However, the loyal Cougars that they are, The Art Guys made sure to house the Codex of the Statue of Four Lies here in Special Collections.  Particularly observant visitors to the statue’s website will note in the fine print that the, “CODEX SPECIALIBUS IN COLLECTIONIBUS BIBLIOTHECAE INVENITUR.”  So, don’t you want all the answers?  Don’t you want to know what it all means?  Just take a trip up to the second floor of the M.D. Anderson Library and ask to see the Codex Specialibus to have the Truth truth revealed.

Or, is that a lie?

Knowing The Art Guys and their proclivity for playfulness and ambiguity, you may walk away with more questions and, really, is that such a bad thing?

We Don’t Mind If You Stare

Department News

warc_portalThe worker bees are hard at work.

If you have not noticed, the coders, designers, and librarians are toiling away, under the hood of our website.  The result?  A brand spanking new look for a handful of our collection pages, with more to come.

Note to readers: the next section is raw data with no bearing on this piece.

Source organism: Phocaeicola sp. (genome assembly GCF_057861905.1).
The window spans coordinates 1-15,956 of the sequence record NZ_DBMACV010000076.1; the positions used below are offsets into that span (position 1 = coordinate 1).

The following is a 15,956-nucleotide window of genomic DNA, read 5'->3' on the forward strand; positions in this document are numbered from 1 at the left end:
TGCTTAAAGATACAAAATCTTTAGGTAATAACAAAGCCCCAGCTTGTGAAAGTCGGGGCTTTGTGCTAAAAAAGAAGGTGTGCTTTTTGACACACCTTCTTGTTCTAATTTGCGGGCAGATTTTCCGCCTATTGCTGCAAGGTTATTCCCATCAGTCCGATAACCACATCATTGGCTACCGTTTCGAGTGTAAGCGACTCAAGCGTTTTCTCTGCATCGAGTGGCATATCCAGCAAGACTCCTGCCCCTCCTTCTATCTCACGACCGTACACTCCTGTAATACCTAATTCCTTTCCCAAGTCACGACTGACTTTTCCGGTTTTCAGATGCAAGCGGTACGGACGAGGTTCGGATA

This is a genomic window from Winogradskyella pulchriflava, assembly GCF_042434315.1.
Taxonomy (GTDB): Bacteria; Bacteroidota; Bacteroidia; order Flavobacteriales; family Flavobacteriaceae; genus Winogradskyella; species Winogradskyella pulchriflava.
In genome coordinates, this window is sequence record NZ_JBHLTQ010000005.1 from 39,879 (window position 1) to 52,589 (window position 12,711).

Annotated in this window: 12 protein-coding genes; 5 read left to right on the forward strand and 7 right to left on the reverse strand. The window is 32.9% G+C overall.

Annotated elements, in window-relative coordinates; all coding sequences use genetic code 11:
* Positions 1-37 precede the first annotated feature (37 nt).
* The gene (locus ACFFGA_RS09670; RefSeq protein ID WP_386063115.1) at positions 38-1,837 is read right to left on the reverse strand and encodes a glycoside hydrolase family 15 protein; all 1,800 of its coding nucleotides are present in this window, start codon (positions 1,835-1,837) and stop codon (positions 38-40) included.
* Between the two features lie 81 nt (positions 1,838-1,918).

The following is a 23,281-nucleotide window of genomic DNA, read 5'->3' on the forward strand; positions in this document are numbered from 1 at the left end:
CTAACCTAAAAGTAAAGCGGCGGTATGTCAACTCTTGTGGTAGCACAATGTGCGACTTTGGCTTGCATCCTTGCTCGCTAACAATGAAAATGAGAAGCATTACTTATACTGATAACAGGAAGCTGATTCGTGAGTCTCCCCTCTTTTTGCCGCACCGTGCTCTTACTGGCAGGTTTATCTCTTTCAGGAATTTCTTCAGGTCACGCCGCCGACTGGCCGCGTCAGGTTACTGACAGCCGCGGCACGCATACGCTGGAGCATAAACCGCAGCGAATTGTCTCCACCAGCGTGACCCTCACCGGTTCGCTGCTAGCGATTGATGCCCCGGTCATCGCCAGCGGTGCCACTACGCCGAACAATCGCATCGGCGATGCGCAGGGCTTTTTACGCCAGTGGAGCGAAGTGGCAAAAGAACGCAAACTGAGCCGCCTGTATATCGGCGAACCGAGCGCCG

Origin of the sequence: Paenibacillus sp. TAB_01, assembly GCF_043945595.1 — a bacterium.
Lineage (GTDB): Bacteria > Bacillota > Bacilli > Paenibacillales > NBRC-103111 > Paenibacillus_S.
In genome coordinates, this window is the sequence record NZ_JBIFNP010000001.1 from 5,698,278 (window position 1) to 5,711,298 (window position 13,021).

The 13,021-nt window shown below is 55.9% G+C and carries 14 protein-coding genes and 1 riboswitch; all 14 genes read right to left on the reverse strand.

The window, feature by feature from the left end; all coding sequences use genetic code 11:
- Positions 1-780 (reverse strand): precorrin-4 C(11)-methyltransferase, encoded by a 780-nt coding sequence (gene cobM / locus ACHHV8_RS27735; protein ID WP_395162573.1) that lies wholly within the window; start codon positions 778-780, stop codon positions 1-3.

The Performing Arts, Contemporary Literature, USS Houston & Military History, as well as the Carey C. Shuart Women’s Archive and Research Collection are all sporting fantastic new looks.  The redesigned “portal pages” (as we have been calling them around the stacks) offer up-to-date finding aids, easy access to Digital Library collections, related resources, contact information for our collection librarians, as well as stunning visuals from each collection.  Altogether, these dynamic portals make a great landing page for any related research needs.

Fans of Houston Hip Hop, our Hispanic Collections, University Archives, et al, have no fear.  We did not forget about you.  The work to create a more beautiful and useful website to aid you in your research continues.  Look for more updates from us in the future.

In the meantime, be sure to check out the new pages and let us know what you think.  While we love anonymous, faceless messages from the depths of the web, we love it even more when you drop by to see us.